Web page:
CFC: Depictions of Mentorship in Shonen Anime

deadline for submissions: 
October 31, 2022
full name / name of organization: 
Dr. Erica Joan Dymond

This "call for chapters" is for a collection through Lexington Press (which has approved the concept and is awaiting the chapter list). The focus of this collection is mentorship as portrayed in shonen anime.

Shonen anime is loaded with mentors. Some are insightful, benevolent, and effective. Boku no Hero Academia’s All Might is one such mentor. His treatment of Midoriya is founded in compassion. And, All Might himself is a beloved leader. Who he is before the camera is the same as when there are no cameras to be found (excluding his physical transformation, of course). He is a model mentor.

And, while some mentors are talented teachers and leaders, others provoke concern. Mob Psycho’s Reigen Arataka is a fraud, a huckster. Nonetheless, his guileless mentee cannot penetrate this ruse. If the audience worries for young Mob, that’s understandable. However, as the anime progresses, Reigen is revealed as (relatively) good and (relatively) kind. His desire to bring stability to Mob’s life becomes clear. And, while Mob eventually realizes that his mentor is a charlatan, this doesn’t change the life lessons gleaned from him.

While most mentors fall into one of these two categories, there are a number of mentors who are portrayed as abusive. Naruto’s Orochimaru is an obvious example; however, "obvious" isn’t terribly interesting. So, let’s stir the proverbial pot. Naruto’s Jiraiya is frequently revered by the show’s fandom. However, his history with mentoring children is fraught with neglect. His training of Naruto is borderline barbarous, and his abandonment of The Ame Orphans is hardly laudable. Moreover, Jiraiya’s reputation of being a “pervert” (unfortunately, used as a running joke throughout the series), and his active harassment of women hardly makes him admirable. It is a mentor like Jiraiya (whom many hold in high esteem) who warrants a closer examination.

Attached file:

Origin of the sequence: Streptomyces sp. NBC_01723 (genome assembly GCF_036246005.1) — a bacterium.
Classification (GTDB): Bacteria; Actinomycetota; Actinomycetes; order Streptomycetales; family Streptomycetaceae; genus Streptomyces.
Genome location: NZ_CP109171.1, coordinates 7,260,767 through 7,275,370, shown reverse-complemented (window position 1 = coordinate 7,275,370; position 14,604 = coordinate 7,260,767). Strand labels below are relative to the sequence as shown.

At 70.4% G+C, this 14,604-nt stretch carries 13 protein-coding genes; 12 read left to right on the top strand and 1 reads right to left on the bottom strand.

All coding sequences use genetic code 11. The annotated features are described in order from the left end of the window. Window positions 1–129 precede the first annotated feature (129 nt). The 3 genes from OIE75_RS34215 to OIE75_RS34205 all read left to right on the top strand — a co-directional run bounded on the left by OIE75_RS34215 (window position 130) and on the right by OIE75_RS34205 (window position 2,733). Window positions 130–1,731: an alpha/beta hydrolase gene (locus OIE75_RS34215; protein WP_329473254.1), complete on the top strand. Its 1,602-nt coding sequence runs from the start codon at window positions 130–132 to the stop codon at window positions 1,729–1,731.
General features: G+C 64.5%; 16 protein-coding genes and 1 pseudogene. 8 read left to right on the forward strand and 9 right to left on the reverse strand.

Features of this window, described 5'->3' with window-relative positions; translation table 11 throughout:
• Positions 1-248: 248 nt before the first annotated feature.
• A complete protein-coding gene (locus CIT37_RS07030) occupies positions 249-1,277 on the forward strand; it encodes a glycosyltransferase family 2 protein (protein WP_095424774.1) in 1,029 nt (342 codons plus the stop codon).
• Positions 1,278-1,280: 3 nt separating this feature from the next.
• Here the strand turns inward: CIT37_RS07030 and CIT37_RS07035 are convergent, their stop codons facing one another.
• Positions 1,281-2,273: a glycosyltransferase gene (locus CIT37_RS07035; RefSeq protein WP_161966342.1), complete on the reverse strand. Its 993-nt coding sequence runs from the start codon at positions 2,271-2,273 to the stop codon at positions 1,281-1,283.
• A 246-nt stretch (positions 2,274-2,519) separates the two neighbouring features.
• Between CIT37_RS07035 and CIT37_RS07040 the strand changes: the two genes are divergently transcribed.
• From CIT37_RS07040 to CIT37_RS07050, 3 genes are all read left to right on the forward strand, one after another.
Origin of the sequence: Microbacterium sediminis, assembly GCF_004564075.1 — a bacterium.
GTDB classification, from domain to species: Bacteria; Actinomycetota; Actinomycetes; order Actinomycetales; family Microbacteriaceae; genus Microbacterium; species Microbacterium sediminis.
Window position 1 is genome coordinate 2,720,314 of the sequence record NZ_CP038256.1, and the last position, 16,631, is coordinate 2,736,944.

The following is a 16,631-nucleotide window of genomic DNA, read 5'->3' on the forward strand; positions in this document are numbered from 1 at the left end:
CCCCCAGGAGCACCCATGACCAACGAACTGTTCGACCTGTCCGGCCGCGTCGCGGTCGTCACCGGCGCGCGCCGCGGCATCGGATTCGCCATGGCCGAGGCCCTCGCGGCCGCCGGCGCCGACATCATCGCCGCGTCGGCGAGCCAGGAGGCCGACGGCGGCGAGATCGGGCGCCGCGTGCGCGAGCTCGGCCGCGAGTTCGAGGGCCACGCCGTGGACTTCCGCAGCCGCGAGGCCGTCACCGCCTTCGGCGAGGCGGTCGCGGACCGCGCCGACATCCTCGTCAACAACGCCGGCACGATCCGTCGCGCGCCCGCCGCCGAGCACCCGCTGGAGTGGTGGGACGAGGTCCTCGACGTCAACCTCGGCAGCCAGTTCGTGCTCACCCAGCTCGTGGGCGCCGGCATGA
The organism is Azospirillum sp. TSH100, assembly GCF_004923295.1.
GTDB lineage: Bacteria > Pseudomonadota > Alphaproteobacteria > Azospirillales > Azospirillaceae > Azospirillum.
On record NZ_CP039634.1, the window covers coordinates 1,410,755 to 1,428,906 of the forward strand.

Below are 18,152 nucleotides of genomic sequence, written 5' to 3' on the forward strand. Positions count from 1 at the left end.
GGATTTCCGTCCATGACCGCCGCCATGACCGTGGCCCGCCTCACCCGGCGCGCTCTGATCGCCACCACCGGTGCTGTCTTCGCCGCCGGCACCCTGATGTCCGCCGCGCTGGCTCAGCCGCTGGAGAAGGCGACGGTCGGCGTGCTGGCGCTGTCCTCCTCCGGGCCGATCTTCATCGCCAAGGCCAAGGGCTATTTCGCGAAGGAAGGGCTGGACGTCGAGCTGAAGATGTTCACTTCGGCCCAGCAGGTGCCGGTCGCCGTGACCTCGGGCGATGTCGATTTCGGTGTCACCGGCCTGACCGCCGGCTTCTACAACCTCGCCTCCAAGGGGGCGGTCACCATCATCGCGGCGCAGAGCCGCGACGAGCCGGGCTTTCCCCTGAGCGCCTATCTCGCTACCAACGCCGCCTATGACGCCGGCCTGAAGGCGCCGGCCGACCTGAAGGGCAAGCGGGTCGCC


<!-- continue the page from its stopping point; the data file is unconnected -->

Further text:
This collection will examine mentorship as depicted in shonen anime ... the good, the bad, and even the weird. 

All proposals that focus on shonen anime will be considered. I am looking for approximately fourteen chapters. With that said, I am particularly interested in the following:

Biscuit and Killua/Gon (Hunter x Hunter) (Priority)

Saitama and Genos (One Punch Man)

All Might and Midoriya (Boku No Hero) (add Gran Torino if desired) (Priority)

Senku and Chrome (Dr. Stone)

Jiraiya and Naruto (Naruto) (Priority)

Guy and Rock Lee (Naruto)

Tsunade and Sakura (Naruto)

Rin Tohsaka and Shirou (Fate/Stay Night)

Master Roshi and Goku (Dragon Ball)

Piccolo and Gohan (Dragon Ball)

Keishin Ukai and Karasuno High boys’ volleyball club (Haikyū!)

Roy Mustang and Edward Elric (FMA: Brotherhood)

Izumi Curtis and the Elric Brothers (FMA: Brotherhood)

Lisa Lisa and Caesar Zeppeli/Joseph (JoJo’s)

Satoru Gojo and Yuta Okkotsu (Jujutsu Kaisen)

Genkai and Yusuke (Yu Yu Hakusho)

Gohin and Legoshi (Beastars)

Kamogawa Genji and Kamogawa Boxing Gym (Hajime no Ippo)

Roxy Migurdia and Ruedus (Mushoku Tensei)

Yoshida Shouyou and Gintama/Katsura (Gintama)

Gintama and Kagura/ Shinpachi (Gintama)

(Or any combination from Gintama.)

 

Already claimed:

Silvers Rayleigh and Luffy (One Piece)

Reigen Arataka and Mob (Mob Psycho 100)

 

All contributors must have a Ph.D.

All submissions must keep jargon to a minimum.

Accepted proposals will then become 6,000-to-10,000-word essays.

 

Please submit a 500-to-800-word chapter abstract and a C.V. by October 31st 2022 to mentorshipinanime@gmail.com. All theoretical approaches are welcome but all abstracts must have mentorship in anime at the fore (references to manga is fine). More than one proposal will be accepted. All abstracts will be given full consideration. I will notify applicants of the results by November 15th 2022.